Then Jeff wondered, “Would a coffee can lid work?” So he took a round, plastic coffee can lid, cut an awkward hole in the center, threw a bit of baking powder on the board, and it was off.

I’d never used a Ouija board before, had no idea if they really worked, and was definitely unimpressed by the crappy coffee can lid pretending to be a planchette.

Then Jeff’s girlfriend, and my good friend, Stacey Giachino, and I laid our hands on the makeshift planchette. The best word I can think of to describe what happened next is


Over the years since that night I have not use a Ouija board very often. But it comes up from time to time. About half of those times nothing very interesting happens. The other half,


Once I took a Ouija board over to Jenny’s house. We sat facing each other, cross-legged, knees touching, with the Ouija board perched atop our legs.

Four hours later my legs were cramped and I desperately had to pee. But I didn’t dare stop the session because the questions Jenny was asking were so deep and fundamental for her, and the answers she was receiving were so powerful and essential, that I knew it was just something I had to help her with, or assist, or bear witness, in any way I could.

The question that seems to invariably come up with Ouija boards is if the other person is pushing it or not? I suppose this is something like asking Amanda Yates Garcia if crystals really work or if tarot cards are really true.

Because of my relationship to people like Stacey and Jenny, and the power of the messages, I just knew that this was a non-issue in these cases. Nobody was pushing the planchette. At least not consciously.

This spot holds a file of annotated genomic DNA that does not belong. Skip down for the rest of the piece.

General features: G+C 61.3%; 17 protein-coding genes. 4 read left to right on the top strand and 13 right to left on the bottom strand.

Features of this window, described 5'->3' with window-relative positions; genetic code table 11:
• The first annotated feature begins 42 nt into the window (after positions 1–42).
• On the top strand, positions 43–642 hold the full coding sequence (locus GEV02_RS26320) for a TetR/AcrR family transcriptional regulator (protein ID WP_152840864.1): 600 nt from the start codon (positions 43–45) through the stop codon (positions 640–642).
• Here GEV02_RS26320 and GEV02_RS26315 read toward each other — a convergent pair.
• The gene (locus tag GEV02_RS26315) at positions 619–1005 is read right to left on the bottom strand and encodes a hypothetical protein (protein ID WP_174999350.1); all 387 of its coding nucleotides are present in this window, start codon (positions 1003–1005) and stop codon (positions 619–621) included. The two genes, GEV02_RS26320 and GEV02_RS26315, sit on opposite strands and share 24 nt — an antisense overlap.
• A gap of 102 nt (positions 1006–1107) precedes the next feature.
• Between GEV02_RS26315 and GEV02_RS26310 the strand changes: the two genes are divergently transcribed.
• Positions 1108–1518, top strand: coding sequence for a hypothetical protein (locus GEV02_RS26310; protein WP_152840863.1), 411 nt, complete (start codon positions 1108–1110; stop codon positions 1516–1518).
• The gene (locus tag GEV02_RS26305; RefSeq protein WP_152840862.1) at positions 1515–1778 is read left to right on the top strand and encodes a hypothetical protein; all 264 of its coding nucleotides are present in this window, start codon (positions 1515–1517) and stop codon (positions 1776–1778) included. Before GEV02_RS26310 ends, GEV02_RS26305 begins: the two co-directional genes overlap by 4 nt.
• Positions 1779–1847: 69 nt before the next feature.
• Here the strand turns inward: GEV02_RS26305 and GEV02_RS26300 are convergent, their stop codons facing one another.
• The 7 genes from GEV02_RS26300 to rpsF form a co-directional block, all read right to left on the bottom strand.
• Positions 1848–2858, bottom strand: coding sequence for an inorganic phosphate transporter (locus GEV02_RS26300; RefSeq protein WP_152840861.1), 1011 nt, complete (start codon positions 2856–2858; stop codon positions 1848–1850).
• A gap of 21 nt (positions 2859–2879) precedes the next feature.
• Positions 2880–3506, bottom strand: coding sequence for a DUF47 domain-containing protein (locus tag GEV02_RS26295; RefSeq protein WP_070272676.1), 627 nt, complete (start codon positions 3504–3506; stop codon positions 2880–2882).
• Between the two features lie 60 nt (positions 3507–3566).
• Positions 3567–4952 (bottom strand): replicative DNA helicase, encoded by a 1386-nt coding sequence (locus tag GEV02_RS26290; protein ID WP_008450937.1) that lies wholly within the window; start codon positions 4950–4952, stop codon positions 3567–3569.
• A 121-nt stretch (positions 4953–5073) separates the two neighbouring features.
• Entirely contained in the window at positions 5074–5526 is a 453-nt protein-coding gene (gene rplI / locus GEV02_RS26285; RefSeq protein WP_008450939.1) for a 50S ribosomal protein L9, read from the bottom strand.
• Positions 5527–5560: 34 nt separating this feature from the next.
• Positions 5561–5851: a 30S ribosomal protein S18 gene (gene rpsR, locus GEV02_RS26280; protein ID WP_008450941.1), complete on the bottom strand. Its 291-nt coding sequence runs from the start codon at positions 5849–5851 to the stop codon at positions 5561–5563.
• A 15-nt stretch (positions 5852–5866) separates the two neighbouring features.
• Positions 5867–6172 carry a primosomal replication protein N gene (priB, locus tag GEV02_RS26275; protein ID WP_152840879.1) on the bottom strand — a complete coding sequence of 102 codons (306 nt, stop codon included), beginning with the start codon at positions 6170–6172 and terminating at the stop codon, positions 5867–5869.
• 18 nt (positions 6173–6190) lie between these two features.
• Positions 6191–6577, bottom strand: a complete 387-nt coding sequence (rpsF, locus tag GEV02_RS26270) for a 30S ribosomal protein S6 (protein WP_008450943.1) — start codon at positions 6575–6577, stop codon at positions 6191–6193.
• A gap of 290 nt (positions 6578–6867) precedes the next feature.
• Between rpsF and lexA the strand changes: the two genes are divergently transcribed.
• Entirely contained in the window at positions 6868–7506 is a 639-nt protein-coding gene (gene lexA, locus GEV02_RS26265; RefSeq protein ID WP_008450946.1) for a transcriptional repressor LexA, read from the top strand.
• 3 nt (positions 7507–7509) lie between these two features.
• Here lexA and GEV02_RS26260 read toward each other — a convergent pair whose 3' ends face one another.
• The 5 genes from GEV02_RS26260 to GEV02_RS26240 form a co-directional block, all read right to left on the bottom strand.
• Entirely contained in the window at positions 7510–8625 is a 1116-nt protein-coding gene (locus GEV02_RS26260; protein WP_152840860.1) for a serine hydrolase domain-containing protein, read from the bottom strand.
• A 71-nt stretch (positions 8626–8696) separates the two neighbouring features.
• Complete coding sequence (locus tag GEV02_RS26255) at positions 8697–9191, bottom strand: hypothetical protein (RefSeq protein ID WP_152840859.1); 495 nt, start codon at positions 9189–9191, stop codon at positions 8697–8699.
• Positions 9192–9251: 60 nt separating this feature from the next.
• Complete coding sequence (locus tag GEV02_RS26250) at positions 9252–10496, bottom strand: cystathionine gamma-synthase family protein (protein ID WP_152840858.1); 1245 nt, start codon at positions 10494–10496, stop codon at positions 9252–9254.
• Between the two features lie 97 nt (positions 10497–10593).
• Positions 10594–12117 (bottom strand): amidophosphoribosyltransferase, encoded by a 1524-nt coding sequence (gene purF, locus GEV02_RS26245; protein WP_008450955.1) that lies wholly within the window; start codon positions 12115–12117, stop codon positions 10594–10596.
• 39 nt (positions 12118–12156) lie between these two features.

It also didn’t hurt any that on occasions like these the planchette tended to move so decisively and with such dramatic speed that it was hard to keep up with it! Our hands would often be too slow to keep up and fall off. We’d have to race to catch up to where the planchette was going.

4. Lee Le (automatic drawing)

One night Lee Le and I were playing with a Ouija board and we had a unique experience.

I could simply categorize most of my Ouija board experiences as either dramatic, like the ones with Stacey and Jenny, or uneventful, like a handful of other experience where the lazy planchette never does much of anything.

The experience with Lee was different.

The planchette was plenty inspired, it danced freely and with rhythmic inspiration across the board.

But it never spelled anything.

In fact it never really stopped on any letters at all. So there wasn’t even the chance of it spelling something in a different language.

In a dramatic reading like the one with Jenny, there was a lot on her mind, her heart and her soul were just so heavy with questions.

In a silly reading like the one with Noelle and her friends, perhaps there was never the concentration or focus to bring anything to the fore.

Perhaps with Lee there was an intensity of presence, but no burning questions to be answered. Perhaps that intensity manifest itself as a dance, but not as text.

It occurred to me that since the planchette was dancing nicely, but not using text, that the Ouija board with its alphabet was superfluous. I replaced the Ouija board with a drawing board on which I’d taped a luxurious sheet of Rives BFK paper. I replaced the planchette with a stick of graphite.

Lee and I placed our hands on the graphite and it instantly and effortlessly began to draw. The graphite discovered large, sweeping drawings. Geometric. Tremendous circular power.

That night Lee and I invented Automatic Drawing!

Over the next month or so Lee and I made a couple dozen automatic drawings. Each was a beautiful piece in itself, and as a collection they became a trace, or documents, of moments together.

Later I did a bit of research and was just a little disappointed to learn that Lee and I hadn’t exactly invented automatic drawing. That people had been practicing it for centuries. But it was still an amazing experience.

More about Ouija boards, and breathing underwater, in a moment, but first I should say something about Christof Koch and reductionist biology.

5. Daniel, Christof & Francis (philosophy & science)

I audited a couple of classes at CalTech from neurobiologist Christof Koch. We became friends and through Christof I also came to have conversations with his research partner Francis Crick and philosopher Daniel Dennett.